Justuna’s Blog

Archive for April 2010

What do you do if your five year old autistic son is unresponsive to treatment yet inexplicably soothed by the rhythm of horses? If you are Rupert Isaacson and his wife, Kristin Neff from Austin, Texas, you take him to a country where horses are as essential as water: Mongolia. Somewhere in the mountains is the Shaman or Healer of the Reindeer people who may be able to heal this boy.

Kristin did not think she could do it. It was hard enough just getting through a typical day let alone going on a journey to the far ends of the earth. Despite all the concerns, barriers and hurdles the family got on a plane to Mongolia.

“The Horse Boy” is a record of that extraordinary journey, a gruelling, week’s long trek across the plains of Mongolia in search of shamanic help for Rowan, their only son. Plagued by inconsolable tantrums, chronic incontinence and severe dissociation, the boy is no one’s idea of a congenial travel companion; but as his parents endure discomfort, defeat and ritual floggings (“You’re not allowed to scream,” Mr. Isaacson warns his deep-breathing spouse). The family risk everything, their safety, happiness, future and sanity on an arduous epic horseback journey in search for a cure for their son Rowan.

Resolutely unvarnished and astonishingly intimate, “The Horse Boy” chronicles a couple in the most emotional and physical extremities.

The journey takes them to the shores of Lake Sharga or the Heaven Horse Lake. Legend has it that the first two horses, made by the Gods, emerged in this lake. The windswept beauty of the lake in surroundings so barren makes it appear like a mirage. They finally arrive at the Reindeer Peoples camp.

In trying to describe autism, his father tells the Shaman of the Reindeer People, Ghoste, how it was to have a child who seems to be not fully there, the neurological firestorms that would course through his body, the tantrumming, the impossibility of toilet training and feeling of being completely shut out. Ghoste performs the ritual and said that Rowan will be getting gradually less and less autistic till he’s nine. The family returned home with a completely different child. The dysfunctional behaviour was gone. His reading ability increased and he made friends. His social life was now like that of any other child! He learnt to ride a horse. Rowan is still autistic but relieved of the terrible anxieties and hyperactivity.

This book recounts a deeply personal, highly subjective and inarguably thought-provoking story of one family’s quest for a certain kind of peace. Autism is one of the most puzzling conditions and as a parent of a 12 year old autistic boy – life is anything but dull.  Rowan’s parents literally went to the end of the world to help their son with significant effect.


I have a lot to write about but I decided to start my blogging career with W.B Yeats who spent his early years in my home county,  Sligo. He wrote this truly beautiful poem about unrequited love.  He was truly, madly and deeply in love with Maud Gonne. She was a poet, feminist, actress and revolutionary. He proposed three times but she refused him. This experience had a significant and lasting effect on his life and his poetry.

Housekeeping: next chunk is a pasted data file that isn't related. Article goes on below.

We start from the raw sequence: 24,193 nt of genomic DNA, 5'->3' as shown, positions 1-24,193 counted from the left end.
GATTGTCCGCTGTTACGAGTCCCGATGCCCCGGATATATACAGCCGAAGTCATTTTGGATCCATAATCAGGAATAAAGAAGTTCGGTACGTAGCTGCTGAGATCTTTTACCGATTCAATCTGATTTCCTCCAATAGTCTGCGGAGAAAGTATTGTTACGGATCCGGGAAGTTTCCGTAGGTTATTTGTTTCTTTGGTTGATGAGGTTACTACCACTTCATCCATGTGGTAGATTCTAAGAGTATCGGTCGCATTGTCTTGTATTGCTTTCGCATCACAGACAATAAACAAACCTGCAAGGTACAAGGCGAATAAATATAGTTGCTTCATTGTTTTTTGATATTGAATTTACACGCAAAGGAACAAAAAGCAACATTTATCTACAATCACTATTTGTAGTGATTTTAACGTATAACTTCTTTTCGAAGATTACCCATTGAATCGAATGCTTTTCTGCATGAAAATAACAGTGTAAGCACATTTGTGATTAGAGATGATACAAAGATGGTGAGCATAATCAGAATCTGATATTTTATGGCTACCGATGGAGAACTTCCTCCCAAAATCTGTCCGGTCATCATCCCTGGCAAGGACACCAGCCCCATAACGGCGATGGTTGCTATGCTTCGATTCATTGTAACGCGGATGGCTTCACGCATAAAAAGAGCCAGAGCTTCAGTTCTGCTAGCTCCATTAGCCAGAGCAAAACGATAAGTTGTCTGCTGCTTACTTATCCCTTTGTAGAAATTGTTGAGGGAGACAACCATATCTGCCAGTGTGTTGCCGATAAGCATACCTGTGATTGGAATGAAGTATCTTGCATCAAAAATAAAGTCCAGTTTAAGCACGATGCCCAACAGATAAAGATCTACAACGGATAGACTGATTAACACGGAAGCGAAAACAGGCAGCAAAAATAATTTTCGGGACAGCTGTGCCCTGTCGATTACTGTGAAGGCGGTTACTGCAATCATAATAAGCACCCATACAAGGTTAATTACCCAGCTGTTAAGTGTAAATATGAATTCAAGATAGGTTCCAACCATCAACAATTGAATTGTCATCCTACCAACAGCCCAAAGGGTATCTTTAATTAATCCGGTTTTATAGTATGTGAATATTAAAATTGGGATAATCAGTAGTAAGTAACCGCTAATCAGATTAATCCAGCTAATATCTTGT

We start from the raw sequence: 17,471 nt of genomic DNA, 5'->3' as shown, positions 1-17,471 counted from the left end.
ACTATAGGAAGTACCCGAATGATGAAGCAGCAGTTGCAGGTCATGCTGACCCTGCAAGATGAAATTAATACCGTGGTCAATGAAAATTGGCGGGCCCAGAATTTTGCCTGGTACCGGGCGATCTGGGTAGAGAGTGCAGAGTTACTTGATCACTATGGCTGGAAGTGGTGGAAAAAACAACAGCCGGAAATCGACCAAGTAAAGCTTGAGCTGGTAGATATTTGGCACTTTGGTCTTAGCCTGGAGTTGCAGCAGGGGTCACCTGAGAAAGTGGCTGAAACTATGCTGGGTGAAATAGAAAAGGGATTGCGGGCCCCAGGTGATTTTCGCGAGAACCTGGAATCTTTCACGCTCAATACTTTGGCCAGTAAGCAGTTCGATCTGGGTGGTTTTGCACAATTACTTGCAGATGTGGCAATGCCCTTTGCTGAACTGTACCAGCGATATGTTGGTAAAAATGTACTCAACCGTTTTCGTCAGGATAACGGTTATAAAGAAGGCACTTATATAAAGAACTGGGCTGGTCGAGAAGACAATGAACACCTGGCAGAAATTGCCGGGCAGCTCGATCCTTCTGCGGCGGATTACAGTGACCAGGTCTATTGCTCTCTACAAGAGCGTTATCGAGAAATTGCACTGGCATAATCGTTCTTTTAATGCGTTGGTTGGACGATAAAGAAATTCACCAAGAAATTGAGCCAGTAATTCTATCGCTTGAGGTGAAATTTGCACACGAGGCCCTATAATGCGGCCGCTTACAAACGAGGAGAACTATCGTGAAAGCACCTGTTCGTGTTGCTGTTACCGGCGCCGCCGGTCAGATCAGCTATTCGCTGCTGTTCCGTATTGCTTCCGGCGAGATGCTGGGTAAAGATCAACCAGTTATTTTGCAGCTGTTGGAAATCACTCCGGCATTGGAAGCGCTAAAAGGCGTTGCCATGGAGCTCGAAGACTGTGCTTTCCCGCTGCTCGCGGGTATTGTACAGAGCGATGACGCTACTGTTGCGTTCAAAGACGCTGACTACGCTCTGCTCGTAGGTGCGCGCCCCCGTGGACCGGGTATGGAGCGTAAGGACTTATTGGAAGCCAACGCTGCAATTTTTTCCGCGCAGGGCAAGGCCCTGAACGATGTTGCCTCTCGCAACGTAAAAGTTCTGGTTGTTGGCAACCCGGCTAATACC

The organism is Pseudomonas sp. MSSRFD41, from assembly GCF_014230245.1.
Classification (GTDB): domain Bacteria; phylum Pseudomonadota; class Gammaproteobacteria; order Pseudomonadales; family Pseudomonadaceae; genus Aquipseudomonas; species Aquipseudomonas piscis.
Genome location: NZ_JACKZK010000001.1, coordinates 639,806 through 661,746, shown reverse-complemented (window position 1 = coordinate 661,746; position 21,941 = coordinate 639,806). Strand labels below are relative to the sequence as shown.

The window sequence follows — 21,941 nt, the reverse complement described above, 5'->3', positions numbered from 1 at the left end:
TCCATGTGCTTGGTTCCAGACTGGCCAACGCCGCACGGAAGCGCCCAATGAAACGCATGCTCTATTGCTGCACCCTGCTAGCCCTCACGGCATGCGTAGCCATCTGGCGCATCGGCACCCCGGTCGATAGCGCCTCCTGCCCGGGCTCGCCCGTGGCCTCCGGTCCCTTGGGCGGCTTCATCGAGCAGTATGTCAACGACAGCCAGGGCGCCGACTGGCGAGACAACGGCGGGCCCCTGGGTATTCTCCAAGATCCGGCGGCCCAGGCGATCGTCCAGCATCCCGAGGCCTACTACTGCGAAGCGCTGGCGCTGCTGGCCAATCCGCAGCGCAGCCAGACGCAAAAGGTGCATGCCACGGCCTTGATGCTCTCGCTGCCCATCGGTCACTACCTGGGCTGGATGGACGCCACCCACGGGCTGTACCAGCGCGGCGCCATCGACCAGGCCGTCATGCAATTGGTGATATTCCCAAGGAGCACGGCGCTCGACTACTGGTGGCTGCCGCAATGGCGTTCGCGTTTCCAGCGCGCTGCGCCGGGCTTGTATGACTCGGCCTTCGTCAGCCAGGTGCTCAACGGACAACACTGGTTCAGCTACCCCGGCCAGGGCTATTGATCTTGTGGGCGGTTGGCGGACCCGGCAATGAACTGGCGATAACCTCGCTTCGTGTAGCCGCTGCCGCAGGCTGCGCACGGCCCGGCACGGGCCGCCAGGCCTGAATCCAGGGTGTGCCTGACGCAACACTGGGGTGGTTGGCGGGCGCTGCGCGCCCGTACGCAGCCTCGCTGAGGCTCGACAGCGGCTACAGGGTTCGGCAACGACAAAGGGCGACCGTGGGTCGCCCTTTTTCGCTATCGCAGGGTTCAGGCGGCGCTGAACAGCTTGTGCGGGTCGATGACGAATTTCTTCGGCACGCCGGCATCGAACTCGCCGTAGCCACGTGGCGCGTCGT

“….Had I the heavens’ embroidered cloths,
Enwrought with golden and silver light,
The blue and the dim and the dark cloths
Of night and light and the half light,
I would spread the cloths under your feet:
But I, being poor, have only my dreams;
I have spread my dreams under your feet;
Tread softly because you tread on my dreams.”

‘He Wishes for the Cloths of Heaven’ is a poem where the poet states that if he had all the riches in the world, he would give them to his love to show how much he loves her.  As the poet is not rich he gives her his dreams instead. It finishes with the warning that his love should be careful lest she crush his dreams. ‘Cloths of Heaven’ is a declaration of love using rich imagery. The central image in ‘Cloths of Heaven’ is the metaphor of the sky being a cloth. Yeats paints beautiful images of the skies ‘Enwrought with golden and silver light’. The cloth is golden during the day and silver with the light of the moon. The image of spreading the cloths under her feet, like a cloak, is a romantic and chivalrous one. Yeats wants to offer Gonne the heavens in an extravagant declaration of love.

The tone in the beginning of ‘Cloths of Heaven’ is one of exuberance, it describes a joyful, effervescent declaration of love ‘I would spread the cloths under your feet’. The tone changes in ‘Cloths’ to fearful as Yeats considers that his love is to be rejected. It captures the cruelty and pain which can arise from falling in love ‘I have spread my dreams under your feet;/Tread softly because you tread on my dreams’.W.B Yeats is a poet of for whom love caused great sadness and suffering. In ‘Cloths’ Yeats is warning Gonne to be careful with his heart and dreams for he feels fragile and vulnerable in his declaration of love.

I cannot help but wonder… how many suitors would pen such a beautiful poem to woo the woman of their dreams in this day and age? Is romance dead and gone?


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  • Lily: Una, I’m adding a comment to all BBC members blogs to say that our June book is ‘The Children’s Book’ by A.S. Byatt to post on the first Sunda
  • justuna: You are right, in a sense it was such an arduous journey which offered rich experience for the child and the family. He and his parents were pushed to
  • justuna: Thank you, I loved your post on food for book clubs and I did the roasted nuts when I hosted the club - they were a big hit as you promised. I loved